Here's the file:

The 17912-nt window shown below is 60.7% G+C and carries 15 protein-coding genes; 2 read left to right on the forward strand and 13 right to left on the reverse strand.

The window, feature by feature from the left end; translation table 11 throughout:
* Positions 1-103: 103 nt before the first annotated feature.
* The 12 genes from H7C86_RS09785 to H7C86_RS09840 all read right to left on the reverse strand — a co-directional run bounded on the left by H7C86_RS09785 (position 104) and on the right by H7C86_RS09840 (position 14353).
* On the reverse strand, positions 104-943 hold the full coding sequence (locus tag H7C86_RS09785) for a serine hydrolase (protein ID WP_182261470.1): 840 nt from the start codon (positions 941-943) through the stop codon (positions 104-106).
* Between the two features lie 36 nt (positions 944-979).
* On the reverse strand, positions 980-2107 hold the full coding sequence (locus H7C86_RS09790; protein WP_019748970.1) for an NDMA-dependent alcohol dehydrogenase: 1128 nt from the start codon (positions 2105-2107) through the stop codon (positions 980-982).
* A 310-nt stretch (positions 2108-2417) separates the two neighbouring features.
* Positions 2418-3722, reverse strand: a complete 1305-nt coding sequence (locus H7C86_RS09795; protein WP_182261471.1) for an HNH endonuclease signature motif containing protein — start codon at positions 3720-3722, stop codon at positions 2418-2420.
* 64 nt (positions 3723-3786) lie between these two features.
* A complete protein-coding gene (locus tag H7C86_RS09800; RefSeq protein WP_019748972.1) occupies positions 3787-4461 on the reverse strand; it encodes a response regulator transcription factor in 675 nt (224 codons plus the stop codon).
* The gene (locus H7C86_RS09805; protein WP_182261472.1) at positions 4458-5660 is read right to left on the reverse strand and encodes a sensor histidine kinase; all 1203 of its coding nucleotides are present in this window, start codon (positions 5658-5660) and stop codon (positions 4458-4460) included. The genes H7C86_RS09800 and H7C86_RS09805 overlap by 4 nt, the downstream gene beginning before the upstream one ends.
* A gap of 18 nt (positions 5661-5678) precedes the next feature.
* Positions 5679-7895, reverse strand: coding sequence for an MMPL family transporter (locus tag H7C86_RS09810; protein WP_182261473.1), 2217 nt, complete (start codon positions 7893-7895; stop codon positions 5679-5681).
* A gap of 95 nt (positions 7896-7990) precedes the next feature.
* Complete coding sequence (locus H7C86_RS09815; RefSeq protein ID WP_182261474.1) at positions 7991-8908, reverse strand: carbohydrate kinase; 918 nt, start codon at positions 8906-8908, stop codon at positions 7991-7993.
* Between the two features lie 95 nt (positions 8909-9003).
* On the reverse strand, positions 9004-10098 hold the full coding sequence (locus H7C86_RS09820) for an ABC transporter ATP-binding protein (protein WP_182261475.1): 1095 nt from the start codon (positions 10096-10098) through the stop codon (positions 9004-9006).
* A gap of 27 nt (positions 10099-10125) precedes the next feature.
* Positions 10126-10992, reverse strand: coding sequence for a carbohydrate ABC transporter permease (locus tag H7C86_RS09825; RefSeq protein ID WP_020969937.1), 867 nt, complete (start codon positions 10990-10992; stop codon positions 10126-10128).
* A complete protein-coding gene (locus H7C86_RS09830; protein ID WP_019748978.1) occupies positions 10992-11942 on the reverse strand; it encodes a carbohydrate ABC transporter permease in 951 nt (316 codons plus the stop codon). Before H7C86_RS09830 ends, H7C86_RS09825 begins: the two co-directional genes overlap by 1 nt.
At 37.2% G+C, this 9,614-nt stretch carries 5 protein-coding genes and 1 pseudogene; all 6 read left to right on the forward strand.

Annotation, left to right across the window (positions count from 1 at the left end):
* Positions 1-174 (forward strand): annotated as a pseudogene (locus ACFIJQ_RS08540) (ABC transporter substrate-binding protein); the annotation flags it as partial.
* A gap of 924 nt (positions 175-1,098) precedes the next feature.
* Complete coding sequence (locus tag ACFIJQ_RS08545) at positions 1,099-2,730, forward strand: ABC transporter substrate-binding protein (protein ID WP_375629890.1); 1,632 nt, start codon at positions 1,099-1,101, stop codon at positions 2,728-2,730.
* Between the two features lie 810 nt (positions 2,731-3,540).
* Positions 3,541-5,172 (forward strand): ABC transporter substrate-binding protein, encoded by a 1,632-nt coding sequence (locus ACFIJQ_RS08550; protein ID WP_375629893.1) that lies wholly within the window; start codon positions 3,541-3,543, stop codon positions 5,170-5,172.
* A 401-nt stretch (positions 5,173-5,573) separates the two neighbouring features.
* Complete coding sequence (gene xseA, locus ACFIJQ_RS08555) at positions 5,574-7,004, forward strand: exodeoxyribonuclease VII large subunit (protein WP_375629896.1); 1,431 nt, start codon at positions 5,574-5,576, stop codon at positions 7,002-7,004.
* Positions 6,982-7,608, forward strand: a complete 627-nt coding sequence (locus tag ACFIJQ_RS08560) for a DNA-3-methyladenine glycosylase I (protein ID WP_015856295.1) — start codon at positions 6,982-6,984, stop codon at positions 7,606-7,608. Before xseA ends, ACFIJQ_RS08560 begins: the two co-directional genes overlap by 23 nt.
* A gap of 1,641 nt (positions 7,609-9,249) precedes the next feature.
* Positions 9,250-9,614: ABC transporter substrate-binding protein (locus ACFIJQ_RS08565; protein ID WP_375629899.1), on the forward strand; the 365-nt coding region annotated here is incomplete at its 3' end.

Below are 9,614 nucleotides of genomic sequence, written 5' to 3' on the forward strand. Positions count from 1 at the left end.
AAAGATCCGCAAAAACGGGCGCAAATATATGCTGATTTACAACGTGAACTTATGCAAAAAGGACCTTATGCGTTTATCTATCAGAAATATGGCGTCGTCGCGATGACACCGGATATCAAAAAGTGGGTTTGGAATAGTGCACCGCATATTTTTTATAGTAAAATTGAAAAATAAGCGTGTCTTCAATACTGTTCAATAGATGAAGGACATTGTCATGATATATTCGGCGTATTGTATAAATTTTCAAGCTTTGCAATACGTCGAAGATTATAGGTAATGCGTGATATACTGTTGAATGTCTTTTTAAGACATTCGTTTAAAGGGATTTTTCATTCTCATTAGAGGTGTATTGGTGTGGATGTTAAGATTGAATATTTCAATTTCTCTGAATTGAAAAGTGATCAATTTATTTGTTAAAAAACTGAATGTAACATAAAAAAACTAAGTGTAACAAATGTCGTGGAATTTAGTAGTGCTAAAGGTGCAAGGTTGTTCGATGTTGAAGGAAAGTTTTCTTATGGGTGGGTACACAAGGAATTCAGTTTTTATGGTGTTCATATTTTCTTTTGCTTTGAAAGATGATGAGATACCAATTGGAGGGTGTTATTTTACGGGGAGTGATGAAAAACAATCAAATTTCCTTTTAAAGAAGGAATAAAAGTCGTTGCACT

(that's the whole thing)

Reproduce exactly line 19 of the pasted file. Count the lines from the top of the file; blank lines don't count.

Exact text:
* A gap of 27 nt (positions 10099-10125) precedes the next feature.